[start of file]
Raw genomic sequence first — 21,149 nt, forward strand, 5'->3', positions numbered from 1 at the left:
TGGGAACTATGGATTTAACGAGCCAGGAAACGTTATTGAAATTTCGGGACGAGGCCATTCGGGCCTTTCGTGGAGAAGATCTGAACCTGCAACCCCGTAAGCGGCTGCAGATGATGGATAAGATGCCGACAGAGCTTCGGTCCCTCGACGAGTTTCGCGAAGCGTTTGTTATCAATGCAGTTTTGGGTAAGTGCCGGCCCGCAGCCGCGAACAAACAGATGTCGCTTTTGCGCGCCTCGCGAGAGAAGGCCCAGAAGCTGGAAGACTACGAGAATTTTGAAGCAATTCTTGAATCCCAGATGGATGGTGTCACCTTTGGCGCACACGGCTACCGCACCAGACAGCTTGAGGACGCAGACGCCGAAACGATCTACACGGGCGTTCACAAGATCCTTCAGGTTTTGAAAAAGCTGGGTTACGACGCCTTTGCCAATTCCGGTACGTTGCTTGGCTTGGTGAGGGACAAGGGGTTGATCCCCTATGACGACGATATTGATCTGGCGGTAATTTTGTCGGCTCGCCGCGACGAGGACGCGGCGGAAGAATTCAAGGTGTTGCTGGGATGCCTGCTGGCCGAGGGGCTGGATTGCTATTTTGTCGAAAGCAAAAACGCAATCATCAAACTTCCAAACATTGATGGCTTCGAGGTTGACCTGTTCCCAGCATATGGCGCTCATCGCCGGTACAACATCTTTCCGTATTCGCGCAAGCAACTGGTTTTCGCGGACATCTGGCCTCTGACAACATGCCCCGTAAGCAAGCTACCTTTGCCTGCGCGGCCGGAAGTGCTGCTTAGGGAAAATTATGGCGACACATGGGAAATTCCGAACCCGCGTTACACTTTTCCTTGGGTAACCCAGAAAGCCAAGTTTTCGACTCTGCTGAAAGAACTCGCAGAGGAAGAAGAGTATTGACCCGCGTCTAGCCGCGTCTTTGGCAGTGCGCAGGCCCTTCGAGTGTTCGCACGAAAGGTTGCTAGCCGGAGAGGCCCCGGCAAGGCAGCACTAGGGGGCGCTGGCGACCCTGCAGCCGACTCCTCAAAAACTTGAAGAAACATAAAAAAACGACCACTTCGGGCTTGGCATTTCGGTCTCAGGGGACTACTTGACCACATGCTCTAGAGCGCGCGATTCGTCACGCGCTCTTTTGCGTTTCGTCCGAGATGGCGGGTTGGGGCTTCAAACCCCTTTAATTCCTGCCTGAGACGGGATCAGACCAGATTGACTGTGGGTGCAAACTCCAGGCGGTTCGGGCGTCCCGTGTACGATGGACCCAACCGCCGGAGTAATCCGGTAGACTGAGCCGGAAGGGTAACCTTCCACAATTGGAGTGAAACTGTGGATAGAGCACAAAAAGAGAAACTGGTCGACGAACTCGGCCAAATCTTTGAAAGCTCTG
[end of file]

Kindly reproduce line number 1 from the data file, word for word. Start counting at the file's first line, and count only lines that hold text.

Raw genomic sequence first — 21,149 nt, forward strand, 5'->3', positions numbered from 1 at the left: